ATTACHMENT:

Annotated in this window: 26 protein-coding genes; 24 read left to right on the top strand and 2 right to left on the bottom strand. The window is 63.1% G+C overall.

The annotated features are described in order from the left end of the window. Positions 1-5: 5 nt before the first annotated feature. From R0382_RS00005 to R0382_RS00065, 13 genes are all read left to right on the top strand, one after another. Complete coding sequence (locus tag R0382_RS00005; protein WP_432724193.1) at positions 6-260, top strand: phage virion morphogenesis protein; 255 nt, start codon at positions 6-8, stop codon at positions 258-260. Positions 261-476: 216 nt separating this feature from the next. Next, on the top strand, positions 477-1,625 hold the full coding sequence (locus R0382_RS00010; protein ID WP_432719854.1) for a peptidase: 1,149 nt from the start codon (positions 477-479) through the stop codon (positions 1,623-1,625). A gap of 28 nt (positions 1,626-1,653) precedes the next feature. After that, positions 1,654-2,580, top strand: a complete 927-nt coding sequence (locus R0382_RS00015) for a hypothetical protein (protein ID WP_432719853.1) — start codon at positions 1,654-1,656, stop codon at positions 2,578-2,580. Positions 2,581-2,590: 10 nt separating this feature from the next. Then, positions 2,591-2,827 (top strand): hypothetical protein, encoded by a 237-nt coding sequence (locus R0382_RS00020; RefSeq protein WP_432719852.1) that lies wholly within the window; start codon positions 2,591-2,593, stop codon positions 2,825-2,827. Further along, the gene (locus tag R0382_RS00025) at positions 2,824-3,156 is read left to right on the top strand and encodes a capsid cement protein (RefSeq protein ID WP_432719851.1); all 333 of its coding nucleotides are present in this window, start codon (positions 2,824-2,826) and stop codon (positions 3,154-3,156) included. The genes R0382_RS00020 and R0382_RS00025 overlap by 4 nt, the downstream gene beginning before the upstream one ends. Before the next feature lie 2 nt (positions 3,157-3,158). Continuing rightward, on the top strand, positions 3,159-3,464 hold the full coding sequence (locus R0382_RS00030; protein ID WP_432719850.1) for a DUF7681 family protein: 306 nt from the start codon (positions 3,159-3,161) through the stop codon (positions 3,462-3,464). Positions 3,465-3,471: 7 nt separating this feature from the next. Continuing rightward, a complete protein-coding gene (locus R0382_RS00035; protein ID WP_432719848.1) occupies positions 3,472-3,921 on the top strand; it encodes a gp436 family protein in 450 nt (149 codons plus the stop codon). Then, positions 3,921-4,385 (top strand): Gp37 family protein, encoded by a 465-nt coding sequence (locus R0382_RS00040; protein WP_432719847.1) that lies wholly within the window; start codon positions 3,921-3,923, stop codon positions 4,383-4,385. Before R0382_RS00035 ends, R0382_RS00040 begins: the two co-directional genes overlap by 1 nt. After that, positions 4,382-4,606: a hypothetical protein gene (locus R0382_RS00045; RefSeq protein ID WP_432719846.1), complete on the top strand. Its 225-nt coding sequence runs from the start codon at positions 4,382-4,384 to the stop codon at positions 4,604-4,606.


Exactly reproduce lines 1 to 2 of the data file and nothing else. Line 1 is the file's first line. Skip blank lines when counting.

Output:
Annotated in this window: 26 protein-coding genes; 24 read left to right on the top strand and 2 right to left on the bottom strand. The window is 63.1% G+C overall.

The annotated features are described in order from the left end of the window. Positions 1-5: 5 nt before the first annotated feature. From R0382_RS00005 to R0382_RS00065, 13 genes are all read left to right on the top strand, one after another. Complete coding sequence (locus tag R0382_RS00005; protein WP_432724193.1) at positions 6-260, top strand: phage virion morphogenesis protein; 255 nt, start codon at positions 6-8, stop codon at positions 258-260. Positions 261-476: 216 nt separating this feature from the next. Next, on the top strand, positions 477-1,625 hold the full coding sequence (locus R0382_RS00010; protein ID WP_432719854.1) for a peptidase: 1,149 nt from the start codon (positions 477-479) through the stop codon (positions 1,623-1,625). A gap of 28 nt (positions 1,626-1,653) precedes the next feature. After that, positions 1,654-2,580, top strand: a complete 927-nt coding sequence (locus R0382_RS00015) for a hypothetical protein (protein ID WP_432719853.1) — start codon at positions 1,654-1,656, stop codon at positions 2,578-2,580. Positions 2,581-2,590: 10 nt separating this feature from the next. Then, positions 2,591-2,827 (top strand): hypothetical protein, encoded by a 237-nt coding sequence (locus R0382_RS00020; RefSeq protein WP_432719852.1) that lies wholly within the window; start codon positions 2,591-2,593, stop codon positions 2,825-2,827. Further along, the gene (locus tag R0382_RS00025) at positions 2,824-3,156 is read left to right on the top strand and encodes a capsid cement protein (RefSeq protein ID WP_432719851.1); all 333 of its coding nucleotides are present in this window, start codon (positions 2,824-2,826) and stop codon (positions 3,154-3,156) included. The genes R0382_RS00020 and R0382_RS00025 overlap by 4 nt, the downstream gene beginning before the upstream one ends. Before the next feature lie 2 nt (positions 3,157-3,158). Continuing rightward, on the top strand, positions 3,159-3,464 hold the full coding sequence (locus R0382_RS00030; protein ID WP_432719850.1) for a DUF7681 family protein: 306 nt from the start codon (positions 3,159-3,161) through the stop codon (positions 3,462-3,464). Positions 3,465-3,471: 7 nt separating this feature from the next. Continuing rightward, a complete protein-coding gene (locus R0382_RS00035; protein ID WP_432719848.1) occupies positions 3,472-3,921 on the top strand; it encodes a gp436 family protein in 450 nt (149 codons plus the stop codon). Then, positions 3,921-4,385 (top strand): Gp37 family protein, encoded by a 465-nt coding sequence (locus R0382_RS00040; protein WP_432719847.1) that lies wholly within the window; start codon positions 3,921-3,923, stop codon positions 4,383-4,385. Before R0382_RS00035 ends, R0382_RS00040 begins: the two co-directional genes overlap by 1 nt. After that, positions 4,382-4,606: a hypothetical protein gene (locus R0382_RS00045; RefSeq protein ID WP_432719846.1), complete on the top strand. Its 225-nt coding sequence runs from the start codon at positions 4,382-4,384 to the stop codon at positions 4,604-4,606.